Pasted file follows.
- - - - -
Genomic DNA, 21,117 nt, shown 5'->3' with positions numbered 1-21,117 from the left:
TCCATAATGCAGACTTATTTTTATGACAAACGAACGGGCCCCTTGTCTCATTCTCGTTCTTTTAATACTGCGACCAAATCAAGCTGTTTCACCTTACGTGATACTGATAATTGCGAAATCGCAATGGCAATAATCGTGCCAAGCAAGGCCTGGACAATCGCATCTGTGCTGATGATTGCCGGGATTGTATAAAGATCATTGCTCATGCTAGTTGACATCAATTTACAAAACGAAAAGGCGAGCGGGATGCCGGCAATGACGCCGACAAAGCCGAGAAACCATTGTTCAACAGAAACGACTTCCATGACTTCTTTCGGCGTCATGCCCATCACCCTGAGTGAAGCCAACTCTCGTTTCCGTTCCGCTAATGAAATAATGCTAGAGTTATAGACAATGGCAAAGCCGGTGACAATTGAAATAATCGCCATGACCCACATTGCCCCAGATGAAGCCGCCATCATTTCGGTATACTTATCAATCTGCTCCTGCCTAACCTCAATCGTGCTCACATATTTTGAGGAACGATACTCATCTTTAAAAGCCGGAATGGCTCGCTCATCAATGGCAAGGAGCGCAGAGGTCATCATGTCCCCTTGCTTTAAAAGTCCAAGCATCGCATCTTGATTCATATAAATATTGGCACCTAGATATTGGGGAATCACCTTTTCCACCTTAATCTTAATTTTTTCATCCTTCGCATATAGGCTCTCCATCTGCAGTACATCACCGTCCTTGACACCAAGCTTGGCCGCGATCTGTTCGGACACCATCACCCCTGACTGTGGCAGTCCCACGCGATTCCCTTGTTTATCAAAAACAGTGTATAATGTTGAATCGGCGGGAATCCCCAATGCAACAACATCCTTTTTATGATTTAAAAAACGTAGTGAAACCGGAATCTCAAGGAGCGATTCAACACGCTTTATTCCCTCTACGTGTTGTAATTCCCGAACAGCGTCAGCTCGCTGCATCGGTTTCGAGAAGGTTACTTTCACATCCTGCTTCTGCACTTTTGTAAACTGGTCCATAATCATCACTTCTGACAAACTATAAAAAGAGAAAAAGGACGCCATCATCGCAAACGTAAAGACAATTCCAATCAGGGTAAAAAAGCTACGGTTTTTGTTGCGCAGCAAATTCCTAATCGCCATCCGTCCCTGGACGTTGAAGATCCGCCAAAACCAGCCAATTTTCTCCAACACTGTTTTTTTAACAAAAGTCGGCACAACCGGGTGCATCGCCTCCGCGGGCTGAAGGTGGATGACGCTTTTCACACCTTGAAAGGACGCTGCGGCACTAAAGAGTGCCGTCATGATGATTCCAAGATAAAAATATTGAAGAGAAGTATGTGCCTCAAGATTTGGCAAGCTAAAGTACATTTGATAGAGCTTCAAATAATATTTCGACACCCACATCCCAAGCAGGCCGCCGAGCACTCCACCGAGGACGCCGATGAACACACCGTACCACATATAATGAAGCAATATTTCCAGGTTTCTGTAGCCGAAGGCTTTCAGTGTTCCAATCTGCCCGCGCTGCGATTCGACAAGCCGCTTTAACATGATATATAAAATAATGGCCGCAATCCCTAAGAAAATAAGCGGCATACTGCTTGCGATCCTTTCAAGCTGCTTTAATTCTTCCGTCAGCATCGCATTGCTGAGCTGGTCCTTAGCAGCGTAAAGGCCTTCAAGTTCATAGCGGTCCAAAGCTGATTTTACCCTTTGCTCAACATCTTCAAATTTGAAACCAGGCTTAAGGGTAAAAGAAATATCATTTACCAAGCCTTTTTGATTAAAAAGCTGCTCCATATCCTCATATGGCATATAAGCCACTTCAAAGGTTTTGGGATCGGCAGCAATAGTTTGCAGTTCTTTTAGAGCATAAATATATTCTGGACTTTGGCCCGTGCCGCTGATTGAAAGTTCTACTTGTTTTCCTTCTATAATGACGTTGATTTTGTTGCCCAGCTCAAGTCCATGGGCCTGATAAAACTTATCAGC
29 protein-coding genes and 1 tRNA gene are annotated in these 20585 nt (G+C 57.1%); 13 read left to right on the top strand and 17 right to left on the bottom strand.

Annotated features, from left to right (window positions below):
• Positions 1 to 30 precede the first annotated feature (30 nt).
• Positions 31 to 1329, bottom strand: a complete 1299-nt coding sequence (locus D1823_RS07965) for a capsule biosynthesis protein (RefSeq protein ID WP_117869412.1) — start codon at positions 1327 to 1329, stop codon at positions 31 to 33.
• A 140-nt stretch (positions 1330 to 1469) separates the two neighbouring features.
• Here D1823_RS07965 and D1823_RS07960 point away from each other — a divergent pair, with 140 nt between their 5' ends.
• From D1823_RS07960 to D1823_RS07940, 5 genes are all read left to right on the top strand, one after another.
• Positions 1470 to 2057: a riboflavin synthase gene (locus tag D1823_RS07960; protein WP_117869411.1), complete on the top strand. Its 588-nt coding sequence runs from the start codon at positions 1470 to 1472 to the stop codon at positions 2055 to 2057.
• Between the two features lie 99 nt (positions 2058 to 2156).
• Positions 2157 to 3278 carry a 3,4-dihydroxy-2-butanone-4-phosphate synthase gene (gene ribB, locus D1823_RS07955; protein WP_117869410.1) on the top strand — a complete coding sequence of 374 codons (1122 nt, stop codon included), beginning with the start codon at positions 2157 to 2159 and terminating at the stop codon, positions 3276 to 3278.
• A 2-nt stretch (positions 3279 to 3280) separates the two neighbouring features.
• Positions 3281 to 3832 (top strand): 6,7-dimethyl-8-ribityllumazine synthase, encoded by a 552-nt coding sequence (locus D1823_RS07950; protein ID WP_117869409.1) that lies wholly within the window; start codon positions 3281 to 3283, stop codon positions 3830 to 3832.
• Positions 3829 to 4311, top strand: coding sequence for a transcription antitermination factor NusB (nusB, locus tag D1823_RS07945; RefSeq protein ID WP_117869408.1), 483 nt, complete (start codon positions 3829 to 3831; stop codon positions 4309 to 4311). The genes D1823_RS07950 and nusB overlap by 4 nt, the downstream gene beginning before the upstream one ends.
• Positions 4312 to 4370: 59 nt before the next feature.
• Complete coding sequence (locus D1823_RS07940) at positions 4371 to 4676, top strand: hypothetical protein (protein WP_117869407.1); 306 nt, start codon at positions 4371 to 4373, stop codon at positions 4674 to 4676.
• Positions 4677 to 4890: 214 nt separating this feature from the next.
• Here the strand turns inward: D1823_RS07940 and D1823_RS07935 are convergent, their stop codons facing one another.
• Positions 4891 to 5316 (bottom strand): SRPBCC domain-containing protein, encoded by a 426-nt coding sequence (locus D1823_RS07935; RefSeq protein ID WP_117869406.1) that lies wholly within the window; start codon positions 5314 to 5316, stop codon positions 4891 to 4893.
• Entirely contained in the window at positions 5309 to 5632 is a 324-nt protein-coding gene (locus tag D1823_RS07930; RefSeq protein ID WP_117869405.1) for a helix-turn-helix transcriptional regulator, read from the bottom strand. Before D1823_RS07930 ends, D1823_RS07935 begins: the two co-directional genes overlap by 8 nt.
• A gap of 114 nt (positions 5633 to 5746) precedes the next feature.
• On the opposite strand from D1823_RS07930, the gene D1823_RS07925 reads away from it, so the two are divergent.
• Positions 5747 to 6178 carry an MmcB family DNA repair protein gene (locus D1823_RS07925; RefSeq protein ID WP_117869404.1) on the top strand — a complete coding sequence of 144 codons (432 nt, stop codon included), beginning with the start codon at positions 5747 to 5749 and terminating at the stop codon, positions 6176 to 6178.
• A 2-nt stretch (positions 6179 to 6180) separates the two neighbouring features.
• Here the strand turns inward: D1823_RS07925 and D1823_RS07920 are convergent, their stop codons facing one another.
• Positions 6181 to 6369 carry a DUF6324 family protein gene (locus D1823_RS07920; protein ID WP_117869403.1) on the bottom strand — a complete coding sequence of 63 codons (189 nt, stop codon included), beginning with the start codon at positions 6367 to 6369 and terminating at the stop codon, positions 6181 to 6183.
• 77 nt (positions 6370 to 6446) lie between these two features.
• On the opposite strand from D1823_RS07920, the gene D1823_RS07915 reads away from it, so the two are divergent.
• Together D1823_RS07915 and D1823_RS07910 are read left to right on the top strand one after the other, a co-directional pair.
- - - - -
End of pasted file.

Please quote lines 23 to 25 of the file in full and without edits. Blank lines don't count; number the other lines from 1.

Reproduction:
• On the opposite strand from D1823_RS07930, the gene D1823_RS07925 reads away from it, so the two are divergent.
• Positions 5747 to 6178 carry an MmcB family DNA repair protein gene (locus D1823_RS07925; RefSeq protein ID WP_117869404.1) on the top strand — a complete coding sequence of 144 codons (432 nt, stop codon included), beginning with the start codon at positions 5747 to 5749 and terminating at the stop codon, positions 6176 to 6178.
• A 2-nt stretch (positions 6179 to 6180) separates the two neighbouring features.